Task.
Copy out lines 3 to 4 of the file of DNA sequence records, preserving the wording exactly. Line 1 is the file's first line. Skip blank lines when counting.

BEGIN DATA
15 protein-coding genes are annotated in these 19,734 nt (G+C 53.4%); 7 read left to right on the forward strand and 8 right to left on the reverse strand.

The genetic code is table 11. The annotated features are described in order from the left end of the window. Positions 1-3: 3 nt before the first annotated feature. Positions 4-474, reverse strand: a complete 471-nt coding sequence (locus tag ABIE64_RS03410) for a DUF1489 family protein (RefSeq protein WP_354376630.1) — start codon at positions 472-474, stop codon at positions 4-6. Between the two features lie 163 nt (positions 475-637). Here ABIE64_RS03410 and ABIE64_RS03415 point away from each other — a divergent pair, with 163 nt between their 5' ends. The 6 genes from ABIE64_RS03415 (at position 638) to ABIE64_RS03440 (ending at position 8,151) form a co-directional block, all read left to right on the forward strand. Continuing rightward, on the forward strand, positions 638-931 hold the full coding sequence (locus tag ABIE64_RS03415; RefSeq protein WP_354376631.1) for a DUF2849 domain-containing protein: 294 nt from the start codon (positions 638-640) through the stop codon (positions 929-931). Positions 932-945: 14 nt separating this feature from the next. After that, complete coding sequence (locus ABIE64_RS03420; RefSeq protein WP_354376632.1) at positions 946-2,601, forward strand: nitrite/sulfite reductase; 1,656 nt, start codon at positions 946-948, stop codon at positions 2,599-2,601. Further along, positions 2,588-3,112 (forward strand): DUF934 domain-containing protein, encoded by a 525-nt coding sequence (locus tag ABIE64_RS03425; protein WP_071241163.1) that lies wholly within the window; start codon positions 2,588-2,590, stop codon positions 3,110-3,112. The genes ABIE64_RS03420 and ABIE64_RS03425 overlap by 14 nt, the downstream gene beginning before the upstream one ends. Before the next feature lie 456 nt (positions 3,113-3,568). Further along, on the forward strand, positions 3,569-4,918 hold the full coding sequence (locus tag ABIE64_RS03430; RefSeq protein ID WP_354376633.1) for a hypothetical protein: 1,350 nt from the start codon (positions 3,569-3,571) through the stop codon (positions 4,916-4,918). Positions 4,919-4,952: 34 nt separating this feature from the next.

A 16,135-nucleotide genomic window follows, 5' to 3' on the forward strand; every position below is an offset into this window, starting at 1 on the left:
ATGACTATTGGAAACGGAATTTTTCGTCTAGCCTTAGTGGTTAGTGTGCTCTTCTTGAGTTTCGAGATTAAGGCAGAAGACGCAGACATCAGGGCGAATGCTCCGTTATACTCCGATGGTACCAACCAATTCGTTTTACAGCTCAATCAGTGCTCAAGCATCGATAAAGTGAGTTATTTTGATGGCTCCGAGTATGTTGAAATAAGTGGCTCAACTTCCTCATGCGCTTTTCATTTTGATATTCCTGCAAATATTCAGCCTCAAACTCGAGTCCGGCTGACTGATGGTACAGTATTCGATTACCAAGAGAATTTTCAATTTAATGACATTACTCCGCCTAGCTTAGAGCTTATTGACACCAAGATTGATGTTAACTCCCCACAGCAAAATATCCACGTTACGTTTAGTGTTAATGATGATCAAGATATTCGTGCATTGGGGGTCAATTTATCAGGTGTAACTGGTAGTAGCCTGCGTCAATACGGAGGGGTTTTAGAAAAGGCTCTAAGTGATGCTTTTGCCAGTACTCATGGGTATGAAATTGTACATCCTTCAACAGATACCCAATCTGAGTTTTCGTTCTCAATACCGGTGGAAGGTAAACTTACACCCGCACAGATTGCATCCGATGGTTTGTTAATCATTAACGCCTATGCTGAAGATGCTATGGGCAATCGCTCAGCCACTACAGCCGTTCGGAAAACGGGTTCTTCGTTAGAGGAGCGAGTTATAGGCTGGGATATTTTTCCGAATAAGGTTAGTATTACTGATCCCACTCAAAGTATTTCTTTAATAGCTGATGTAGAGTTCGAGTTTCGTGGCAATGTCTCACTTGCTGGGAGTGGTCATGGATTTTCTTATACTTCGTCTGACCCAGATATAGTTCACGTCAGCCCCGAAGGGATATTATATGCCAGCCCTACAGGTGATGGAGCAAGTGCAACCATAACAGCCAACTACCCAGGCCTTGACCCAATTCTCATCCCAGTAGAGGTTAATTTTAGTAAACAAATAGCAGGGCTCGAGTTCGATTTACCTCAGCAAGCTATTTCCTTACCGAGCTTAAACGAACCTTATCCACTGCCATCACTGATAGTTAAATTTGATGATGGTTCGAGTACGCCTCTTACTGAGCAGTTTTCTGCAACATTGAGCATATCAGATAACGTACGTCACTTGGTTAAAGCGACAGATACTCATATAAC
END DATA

A 16,135-nucleotide genomic window follows, 5' to 3' on the forward strand; every position below is an offset into this window, starting at 1 on the left:
ATGACTATTGGAAACGGAATTTTTCGTCTAGCCTTAGTGGTTAGTGTGCTCTTCTTGAGTTTCGAGATTAAGGCAGAAGACGCAGACATCAGGGCGAATGCTCCGTTATACTCCGATGGTACCAACCAATTCGTTTTACAGCTCAATCAGTGCTCAAGCATCGATAAAGTGAGTTATTTTGATGGCTCCGAGTATGTTGAAATAAGTGGCTCAACTTCCTCATGCGCTTTTCATTTTGATATTCCTGCAAATATTCAGCCTCAAACTCGAGTCCGGCTGACTGATGGTACAGTATTCGATTACCAAGAGAATTTTCAATTTAATGACATTACTCCGCCTAGCTTAGAGCTTATTGACACCAAGATTGATGTTAACTCCCCACAGCAAAATATCCACGTTACGTTTAGTGTTAATGATGATCAAGATATTCGTGCATTGGGGGTCAATTTATCAGGTGTAACTGGTAGTAGCCTGCGTCAATACGGAGGGGTTTTAGAAAAGGCTCTAAGTGATGCTTTTGCCAGTACTCATGGGTATGAAATTGTACATCCTTCAACAGATACCCAATCTGAGTTTTCGTTCTCAATACCGGTGGAAGGTAAACTTACACCCGCACAGATTGCATCCGATGGTTTGTTAATCATTAACGCCTATGCTGAAGATGCTATGGGCAATCGCTCAGCCACTACAGCCGTTCGGAAAACGGGTTCTTCGTTAGAGGAGCGAGTTATAGGCTGGGATATTTTTCCGAATAAGGTTAGTATTACTGATCCCACTCAAAGTATTTCTTTAATAGCTGATGTAGAGTTCGAGTTTCGTGGCAATGTCTCACTTGCTGGGAGTGGTCATGGATTTTCTTATACTTCGTCTGACCCAGATATAGTTCACGTCAGCCCCGAAGGGATATTATATGCCAGCCCTACAGGTGATGGAGCAAGTGCAACCATAACAGCCAACTACCCAGGCCTTGACCCAATTCTCATCCCAGTAGAGGTTAATTTTAGTAAACAAATAGCAGGGCTCGAGTTCGATTTACCTCAGCAAGCTATTTCCTTACCGAGCTTAAACGAACCTTATCCACTGCCATCACTGATAGTTAAATTTGATGATGGTTCGAGTACGCCTCTTACTGAGCAGTTTTCTGCAACATTGAGCATATCAGATAACGTACGTCACTTGGTTAAAGCGACAGATACTCATATAAC